Finding the perfect wedding band for him and her takes teamwork and a touch of personal style
Engagement rings get all the attention. Their purchase is typically the result of months of research, and possibly years of saving. The ring accompanies the big moment of the marriage proposal, it causes the bride’s friends to ooh and aah, and it serves as a lifelong reminder
Engagement rings get all the attention. Their purchase is typically the result of months of research, and possibly years of saving. The ring accompanies the big moment of the marriage proposal, it causes the bride’s friends to ooh and aah, and it serves as a lifelong reminder of those months of promises and planning that lead to the wedding day.
Now give some thought to the wedding ring. For all the symbolic weight this ring carries—as the centerpiece of most wedding ceremonies, its circular shape is a marker for what is meant to be an eternal union—its purchase is sometimes given short shrift.
If you’ve set a date, it’s not too soon to begin looking at rings. Local jewelers say their crunch times for wedding bands are late winter—on the heels of Christmas and New Year’s Eve proposals—and in summer, during the most popular wedding season.
You can always buy a ring off the shelf and walk right out with it, but jewelers warn that even simple changes such as sizing or engraving your initials can take at least a few days—possibly weeks, if there isn’t a craftsman on the premises. A designer ring, branded by the name of the artisan or jeweler’s studio, may only be displayed in one size, and it could take a few weeks to order one in your size. Design your ring from scratch, custom jewelers say, and the process from beginning to end can take up to two months.
Some customers walk into shops clutching a picture torn from a magazine or a rough sketch of a design they’ve dreamed up themselves. Some covet the distinctive work of a particular designer or retailer. Others work from a fond memory of their parents’ or grandparents’ rings.
“[Women] come in knowing what they want, pretty much,” says Jason Lichterman, vice president of Robert I. Perlman on Philadelphia’s Jewelers’ Row. “Most of the guys just want it as simple as possible, because they’ve never worn rings before.” For men or women who are new to the world of fine jewelry, some diligent browsing is the best way to begin.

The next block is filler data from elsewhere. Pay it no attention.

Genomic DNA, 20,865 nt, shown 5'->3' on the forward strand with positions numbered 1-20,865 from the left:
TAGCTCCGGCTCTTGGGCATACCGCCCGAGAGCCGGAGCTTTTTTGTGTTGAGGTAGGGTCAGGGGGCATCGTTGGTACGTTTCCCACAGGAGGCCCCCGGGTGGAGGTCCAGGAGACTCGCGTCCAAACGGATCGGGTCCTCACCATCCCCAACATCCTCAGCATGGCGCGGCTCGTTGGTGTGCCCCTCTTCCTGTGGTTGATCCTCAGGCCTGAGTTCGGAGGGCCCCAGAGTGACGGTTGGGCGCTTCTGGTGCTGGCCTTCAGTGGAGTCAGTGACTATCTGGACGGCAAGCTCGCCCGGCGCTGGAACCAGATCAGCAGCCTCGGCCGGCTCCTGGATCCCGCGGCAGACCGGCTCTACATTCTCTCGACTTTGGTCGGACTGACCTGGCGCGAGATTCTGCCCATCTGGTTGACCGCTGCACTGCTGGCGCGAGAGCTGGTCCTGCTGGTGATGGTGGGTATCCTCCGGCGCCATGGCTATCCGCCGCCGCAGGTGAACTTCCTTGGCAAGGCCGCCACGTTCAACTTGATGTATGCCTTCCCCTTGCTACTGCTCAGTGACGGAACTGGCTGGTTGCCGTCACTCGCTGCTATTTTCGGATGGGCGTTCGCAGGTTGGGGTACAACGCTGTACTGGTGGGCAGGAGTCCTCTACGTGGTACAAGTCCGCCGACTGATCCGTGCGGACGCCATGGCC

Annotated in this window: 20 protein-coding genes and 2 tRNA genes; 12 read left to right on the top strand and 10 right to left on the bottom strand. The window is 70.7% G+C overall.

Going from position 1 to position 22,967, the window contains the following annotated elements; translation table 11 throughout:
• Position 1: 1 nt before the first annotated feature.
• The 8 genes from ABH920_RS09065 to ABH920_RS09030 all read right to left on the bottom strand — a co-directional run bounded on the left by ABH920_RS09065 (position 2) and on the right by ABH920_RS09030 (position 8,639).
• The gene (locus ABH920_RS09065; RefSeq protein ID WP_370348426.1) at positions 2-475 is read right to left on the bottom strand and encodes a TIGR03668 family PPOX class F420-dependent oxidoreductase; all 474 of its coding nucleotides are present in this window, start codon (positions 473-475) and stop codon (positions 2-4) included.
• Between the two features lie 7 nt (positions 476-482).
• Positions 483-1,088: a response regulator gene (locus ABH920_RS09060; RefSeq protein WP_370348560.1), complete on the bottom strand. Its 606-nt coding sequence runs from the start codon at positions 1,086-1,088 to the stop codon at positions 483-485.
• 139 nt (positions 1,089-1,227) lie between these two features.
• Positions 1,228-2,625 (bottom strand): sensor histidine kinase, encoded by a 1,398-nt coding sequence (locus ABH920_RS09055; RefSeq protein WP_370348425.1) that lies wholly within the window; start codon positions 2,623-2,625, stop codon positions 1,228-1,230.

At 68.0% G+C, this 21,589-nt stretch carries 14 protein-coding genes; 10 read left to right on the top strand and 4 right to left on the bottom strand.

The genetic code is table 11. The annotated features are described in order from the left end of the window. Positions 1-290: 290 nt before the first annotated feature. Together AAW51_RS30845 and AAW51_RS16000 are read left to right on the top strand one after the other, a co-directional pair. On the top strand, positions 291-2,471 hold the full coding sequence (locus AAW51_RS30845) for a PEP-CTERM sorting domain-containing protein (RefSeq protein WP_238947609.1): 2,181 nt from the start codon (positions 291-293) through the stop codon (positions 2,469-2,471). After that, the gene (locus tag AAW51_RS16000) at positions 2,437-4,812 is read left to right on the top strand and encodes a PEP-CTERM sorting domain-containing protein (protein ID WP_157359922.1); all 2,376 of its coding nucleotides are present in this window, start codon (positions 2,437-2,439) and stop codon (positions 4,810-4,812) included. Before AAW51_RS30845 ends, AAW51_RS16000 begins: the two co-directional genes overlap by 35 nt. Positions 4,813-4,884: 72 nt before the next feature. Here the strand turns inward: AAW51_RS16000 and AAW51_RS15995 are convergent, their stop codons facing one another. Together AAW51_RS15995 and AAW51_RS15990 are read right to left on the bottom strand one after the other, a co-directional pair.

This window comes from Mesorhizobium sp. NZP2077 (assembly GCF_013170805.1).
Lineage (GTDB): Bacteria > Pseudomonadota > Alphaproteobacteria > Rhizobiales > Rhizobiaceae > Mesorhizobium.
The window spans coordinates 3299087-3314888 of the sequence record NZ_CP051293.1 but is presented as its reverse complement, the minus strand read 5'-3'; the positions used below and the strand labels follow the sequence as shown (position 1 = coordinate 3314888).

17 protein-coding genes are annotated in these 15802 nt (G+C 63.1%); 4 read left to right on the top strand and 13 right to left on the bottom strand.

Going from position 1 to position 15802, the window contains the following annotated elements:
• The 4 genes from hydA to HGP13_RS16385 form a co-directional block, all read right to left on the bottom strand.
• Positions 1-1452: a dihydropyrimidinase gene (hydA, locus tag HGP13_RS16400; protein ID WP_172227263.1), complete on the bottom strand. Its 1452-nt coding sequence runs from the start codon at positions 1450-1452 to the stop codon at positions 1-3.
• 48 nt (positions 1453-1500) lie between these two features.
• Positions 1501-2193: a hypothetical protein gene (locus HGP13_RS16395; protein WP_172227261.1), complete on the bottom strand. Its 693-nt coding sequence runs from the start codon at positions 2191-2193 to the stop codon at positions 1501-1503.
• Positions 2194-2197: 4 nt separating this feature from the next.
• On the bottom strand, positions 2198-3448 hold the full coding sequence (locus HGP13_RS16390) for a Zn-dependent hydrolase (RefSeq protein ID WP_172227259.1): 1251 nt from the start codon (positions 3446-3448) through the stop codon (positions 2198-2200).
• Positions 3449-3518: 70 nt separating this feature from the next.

Start with the metal used to make the ring. The decision could be as simple as what looks best with your skin tones, or what goes well with the jewelry you already own. Brides will likely select the same metal used in their engagement rings, and increasingly, that is platinum.
“Platinum is quickly becoming the metal of choice for all brides and grooms,” says Amanda Gizzi, spokeswoman for New York’s Jewelry Information Center, an industry trade association. She cited a recent industry survey showing that nearly 40 percent of wedding-band shoppers planned to buy platinum, despite recent surges in the cost of the in-demand metal.
That’s certainly the trend around Philadelphia, local retailers say. At Cartier, founded by Louis-Francois Cartier in Paris in 1847, platinum has long been a favored material for wedding bands. More than 100 years ago, “Cartier was the first jeweler to use platinum,” says Champalou. “So when we say it’s classic—it’s classic.”
Supplies of platinum, known for its durability, were diverted to the military and industry throughout the World War II era, and its use for jewelry was limited. After several decades in which yellow gold was the standard for wedding bands, platinum is once again the choice for those who can afford it.
New lightweight bands in platinum—perhaps in a filigree or woven pattern, more delicate in design than a traditional ring—can present a more affordable option. Then there’s white gold, which in color and finish mimics the look of platinum at a nicer price. Yellow gold is a related option. Typically, gold is alloyed with other metals—copper, nickel, silver or zinc—to strengthen it and change its coloration from deep yellow to white or a warm rose. Pure gold, 24 karats, is comparatively soft, and not practical for jewelry you’d wear every day. Toughen it by adding 25 percent alloys, and you have 18-karat gold, used in most fine jewelry.
The Shape Of Things